Wonder how they managed this...
An unfortunate accident happened when the Captain (not me) sailed onto an uncharted reef. We might consider us lucky because another 6m to port and we would have been sliced open like a can of sardines.
It might be added that several ships hit reefs in the Maldives every year but it is not largely shouted about.
Prudent Captains prefer to exit any atoll to deep waters and then re-enter it again (instead of sailing shortest route A to B inside the atoll), thus minimizing the risk of hitting an uncharted reef. Below is the initial report that was sent to the office and entered in the log book.
INITIAL GROUNDING REPORT
At 27th January 2008 on voyage from
Vakkaru Island to vessel hit an uncharted reef enroute. At the time of impact weather and visibility was good with partly overcast skies, wind was N’ly 1-2 beaufort. Kunfunadhoo Island
Chain of events
1240 Anchor hoisted into pocket and secured, voyage commenced under Master’s command, passengers and crew: 7/16, mean draft 2.5m;
1253 ship was on course 117º and speed 16kts, when suddenly a double impact was felt at φ=05º 08.1’ N, λ=072º 57.9’ E, ME’s clutched out, water tight doors closed;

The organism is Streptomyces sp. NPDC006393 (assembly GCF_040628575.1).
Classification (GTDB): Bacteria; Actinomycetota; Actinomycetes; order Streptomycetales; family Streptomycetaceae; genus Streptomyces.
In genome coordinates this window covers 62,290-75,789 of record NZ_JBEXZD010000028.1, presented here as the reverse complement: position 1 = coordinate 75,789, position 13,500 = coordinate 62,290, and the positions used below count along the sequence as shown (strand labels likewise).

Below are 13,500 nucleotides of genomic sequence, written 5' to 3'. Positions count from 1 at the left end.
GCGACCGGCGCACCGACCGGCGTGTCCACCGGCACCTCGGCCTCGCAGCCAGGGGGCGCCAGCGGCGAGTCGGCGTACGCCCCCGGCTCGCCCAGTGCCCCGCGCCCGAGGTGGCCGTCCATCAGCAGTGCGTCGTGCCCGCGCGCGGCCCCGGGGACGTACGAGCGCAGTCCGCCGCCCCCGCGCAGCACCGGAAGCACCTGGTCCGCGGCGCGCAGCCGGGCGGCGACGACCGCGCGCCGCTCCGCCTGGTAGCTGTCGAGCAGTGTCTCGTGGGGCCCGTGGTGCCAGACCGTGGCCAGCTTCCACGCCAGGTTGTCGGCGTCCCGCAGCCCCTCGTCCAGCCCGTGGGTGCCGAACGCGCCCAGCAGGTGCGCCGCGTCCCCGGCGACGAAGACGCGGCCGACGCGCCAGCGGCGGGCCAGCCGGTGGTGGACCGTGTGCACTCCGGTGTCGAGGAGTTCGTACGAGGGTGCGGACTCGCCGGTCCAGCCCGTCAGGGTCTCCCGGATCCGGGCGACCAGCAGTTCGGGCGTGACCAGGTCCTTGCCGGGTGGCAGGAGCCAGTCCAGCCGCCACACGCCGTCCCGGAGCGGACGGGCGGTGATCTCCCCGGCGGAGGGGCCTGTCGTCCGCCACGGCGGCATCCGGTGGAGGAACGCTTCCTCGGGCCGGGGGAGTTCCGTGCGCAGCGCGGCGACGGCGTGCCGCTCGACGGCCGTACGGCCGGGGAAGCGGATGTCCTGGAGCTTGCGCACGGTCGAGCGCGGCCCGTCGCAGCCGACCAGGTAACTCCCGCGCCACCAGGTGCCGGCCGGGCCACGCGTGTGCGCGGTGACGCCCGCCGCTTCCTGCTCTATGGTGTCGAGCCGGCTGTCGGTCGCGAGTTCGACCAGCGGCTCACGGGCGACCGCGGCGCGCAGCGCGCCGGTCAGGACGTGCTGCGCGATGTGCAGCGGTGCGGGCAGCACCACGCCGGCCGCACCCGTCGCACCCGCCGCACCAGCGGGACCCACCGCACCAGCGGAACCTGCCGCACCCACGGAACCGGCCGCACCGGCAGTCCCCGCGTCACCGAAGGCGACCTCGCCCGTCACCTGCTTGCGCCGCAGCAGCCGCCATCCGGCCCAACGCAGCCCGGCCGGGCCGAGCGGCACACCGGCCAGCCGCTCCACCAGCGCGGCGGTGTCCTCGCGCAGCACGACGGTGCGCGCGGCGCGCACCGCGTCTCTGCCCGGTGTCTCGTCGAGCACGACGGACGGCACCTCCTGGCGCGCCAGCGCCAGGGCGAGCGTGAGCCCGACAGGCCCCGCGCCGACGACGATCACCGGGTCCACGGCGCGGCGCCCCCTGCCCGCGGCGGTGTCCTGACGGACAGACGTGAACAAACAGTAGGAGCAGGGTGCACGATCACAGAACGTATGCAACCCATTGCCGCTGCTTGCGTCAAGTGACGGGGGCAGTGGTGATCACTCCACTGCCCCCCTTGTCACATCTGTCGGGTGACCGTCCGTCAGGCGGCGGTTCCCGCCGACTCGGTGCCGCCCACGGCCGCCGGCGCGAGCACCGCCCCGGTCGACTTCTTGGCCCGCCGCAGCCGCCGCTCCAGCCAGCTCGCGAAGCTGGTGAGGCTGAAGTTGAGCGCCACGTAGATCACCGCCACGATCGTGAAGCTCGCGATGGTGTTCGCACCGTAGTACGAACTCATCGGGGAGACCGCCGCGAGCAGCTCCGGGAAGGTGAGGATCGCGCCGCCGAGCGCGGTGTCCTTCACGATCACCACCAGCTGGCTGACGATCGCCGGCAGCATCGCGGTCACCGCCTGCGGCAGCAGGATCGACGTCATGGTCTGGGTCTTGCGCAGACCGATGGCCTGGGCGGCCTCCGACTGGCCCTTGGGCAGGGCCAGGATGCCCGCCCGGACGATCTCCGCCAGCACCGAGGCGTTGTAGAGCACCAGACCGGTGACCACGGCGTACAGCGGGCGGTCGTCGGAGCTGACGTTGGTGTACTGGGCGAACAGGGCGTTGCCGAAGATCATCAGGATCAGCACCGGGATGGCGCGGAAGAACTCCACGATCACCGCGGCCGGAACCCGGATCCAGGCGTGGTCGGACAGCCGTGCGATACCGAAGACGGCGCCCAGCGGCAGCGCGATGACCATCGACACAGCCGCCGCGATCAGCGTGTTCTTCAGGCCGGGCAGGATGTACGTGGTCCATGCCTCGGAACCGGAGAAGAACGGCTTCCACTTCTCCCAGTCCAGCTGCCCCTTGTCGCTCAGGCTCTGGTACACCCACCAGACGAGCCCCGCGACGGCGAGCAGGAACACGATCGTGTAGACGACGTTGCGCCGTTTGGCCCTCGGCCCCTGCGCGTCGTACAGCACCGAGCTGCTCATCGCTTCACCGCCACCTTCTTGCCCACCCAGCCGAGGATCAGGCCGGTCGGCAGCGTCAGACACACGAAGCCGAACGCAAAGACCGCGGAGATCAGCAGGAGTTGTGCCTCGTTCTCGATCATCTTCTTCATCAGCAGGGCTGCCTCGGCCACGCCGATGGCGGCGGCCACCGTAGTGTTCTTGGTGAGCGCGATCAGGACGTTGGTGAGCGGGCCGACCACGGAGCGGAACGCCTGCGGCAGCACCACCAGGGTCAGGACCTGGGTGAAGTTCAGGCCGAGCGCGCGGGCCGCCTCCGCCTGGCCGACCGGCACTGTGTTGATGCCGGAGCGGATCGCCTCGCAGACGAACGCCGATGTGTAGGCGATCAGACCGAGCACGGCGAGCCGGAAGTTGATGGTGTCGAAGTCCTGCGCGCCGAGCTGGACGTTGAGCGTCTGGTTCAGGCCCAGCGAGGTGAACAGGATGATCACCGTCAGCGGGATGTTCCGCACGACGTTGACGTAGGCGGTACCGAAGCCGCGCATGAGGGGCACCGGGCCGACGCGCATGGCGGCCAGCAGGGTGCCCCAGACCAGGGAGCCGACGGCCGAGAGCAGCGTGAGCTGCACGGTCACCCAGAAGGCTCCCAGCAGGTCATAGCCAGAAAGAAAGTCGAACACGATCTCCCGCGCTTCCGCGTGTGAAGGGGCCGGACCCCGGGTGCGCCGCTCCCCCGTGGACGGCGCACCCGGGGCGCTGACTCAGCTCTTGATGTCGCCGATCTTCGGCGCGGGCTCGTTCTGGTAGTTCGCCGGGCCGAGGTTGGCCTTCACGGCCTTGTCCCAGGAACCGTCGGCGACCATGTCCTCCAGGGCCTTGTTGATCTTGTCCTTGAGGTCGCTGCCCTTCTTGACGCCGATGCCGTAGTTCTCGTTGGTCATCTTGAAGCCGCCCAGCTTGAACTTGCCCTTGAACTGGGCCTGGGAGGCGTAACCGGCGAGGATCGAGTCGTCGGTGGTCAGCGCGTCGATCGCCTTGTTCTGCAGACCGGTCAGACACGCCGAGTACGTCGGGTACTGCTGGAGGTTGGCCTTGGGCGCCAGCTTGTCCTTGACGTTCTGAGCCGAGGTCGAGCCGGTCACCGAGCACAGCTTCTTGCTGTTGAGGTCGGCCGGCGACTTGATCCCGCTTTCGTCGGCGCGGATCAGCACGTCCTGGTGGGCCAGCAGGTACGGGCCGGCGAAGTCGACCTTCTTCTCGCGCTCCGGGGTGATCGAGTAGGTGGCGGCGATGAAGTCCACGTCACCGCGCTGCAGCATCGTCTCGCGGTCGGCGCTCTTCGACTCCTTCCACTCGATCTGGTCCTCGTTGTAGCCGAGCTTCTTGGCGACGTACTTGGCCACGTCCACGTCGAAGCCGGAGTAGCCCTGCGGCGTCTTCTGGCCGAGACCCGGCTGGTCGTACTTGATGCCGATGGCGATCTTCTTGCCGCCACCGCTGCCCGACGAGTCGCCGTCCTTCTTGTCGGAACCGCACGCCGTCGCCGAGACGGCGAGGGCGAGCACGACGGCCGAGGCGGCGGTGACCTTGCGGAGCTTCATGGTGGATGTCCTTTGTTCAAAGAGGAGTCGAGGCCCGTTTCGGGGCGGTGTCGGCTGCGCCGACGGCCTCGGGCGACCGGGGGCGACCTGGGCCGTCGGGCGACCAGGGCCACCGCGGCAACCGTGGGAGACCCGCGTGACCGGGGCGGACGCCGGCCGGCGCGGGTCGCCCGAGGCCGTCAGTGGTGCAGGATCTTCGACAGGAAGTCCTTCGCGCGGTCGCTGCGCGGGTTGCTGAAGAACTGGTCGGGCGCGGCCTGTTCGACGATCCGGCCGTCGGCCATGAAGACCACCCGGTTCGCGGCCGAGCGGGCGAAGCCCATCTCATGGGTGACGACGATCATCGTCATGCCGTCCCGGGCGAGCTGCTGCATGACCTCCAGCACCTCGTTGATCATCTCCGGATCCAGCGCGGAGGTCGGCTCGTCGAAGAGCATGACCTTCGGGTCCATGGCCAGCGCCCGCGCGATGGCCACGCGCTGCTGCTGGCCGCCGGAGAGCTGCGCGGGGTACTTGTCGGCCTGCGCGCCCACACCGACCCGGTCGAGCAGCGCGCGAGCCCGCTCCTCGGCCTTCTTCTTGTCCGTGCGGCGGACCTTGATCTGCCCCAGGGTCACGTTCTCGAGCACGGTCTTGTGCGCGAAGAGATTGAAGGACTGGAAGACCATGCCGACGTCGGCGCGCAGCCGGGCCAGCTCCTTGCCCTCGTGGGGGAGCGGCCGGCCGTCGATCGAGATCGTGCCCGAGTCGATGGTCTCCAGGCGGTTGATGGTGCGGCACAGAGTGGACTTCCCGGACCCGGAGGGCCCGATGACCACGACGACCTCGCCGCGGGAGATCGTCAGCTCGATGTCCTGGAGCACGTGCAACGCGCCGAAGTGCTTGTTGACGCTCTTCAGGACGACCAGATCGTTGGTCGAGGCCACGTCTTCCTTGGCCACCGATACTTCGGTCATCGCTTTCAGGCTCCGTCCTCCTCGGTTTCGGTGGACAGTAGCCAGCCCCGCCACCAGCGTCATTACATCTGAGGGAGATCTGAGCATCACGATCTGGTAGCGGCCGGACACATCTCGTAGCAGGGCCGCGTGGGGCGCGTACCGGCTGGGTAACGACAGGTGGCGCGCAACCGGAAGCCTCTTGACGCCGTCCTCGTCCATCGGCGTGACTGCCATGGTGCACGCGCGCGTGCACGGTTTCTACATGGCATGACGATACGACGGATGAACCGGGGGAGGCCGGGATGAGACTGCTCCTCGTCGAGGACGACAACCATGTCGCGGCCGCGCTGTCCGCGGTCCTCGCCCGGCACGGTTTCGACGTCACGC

1254 GA sounded, crew and passengers mustered on muster station with lifejackets, C/O, AB’s and Engineers started sounding of void spaces and tanks.
confirmed not leaking, no pollution resulted from the grounding. AB’s donned snorkeling gear and checking hull on outside, confirmed both port side stabilizer fins damaged with minor indents in hull resulting from impact of fin into hull; Hull
1305 Emergency called off for crew and passengers;
1320 All crew out of the water, stabilisers centered from bridge;
1330 Continued voyage to
with continuous watch at stabilizer voids, no leaks detected; Kunfunadhoo Island
1339 Owner informed by telephone;
1346 DPA informed, by telephone;
1420 Let go anchor at Kunfunadhoo Is, finished with engines.
Ships tender surveyed area of impact and it was discovered that ship had hit an uncharted reef max area 15 x 30 m, with a 2 m2 coral pillar rising to a depth of approximately 1,5 m at the edge of the reef. Rest of the reef has an average depth of 2.5-3.5m. Coral stone debris from the collision was seen scattered at the area.
After anchoring at Kunfunadhoo following was done:
- AB’s & Master surveyed both stabilizers more thoroughly with scuba gear. Fwd fin bent close to 90º, beyond repair, it can be deduced that most of impact energy was absorbed here. Aft fin damaged ;
- C/E locked both fins with bolts into center position and turned off pumps;
- Reef depth survey report will be prepared and sent to British Admiralty chart department for use in chart corrections.
All information above believed to be correct to the best of my knowledge.
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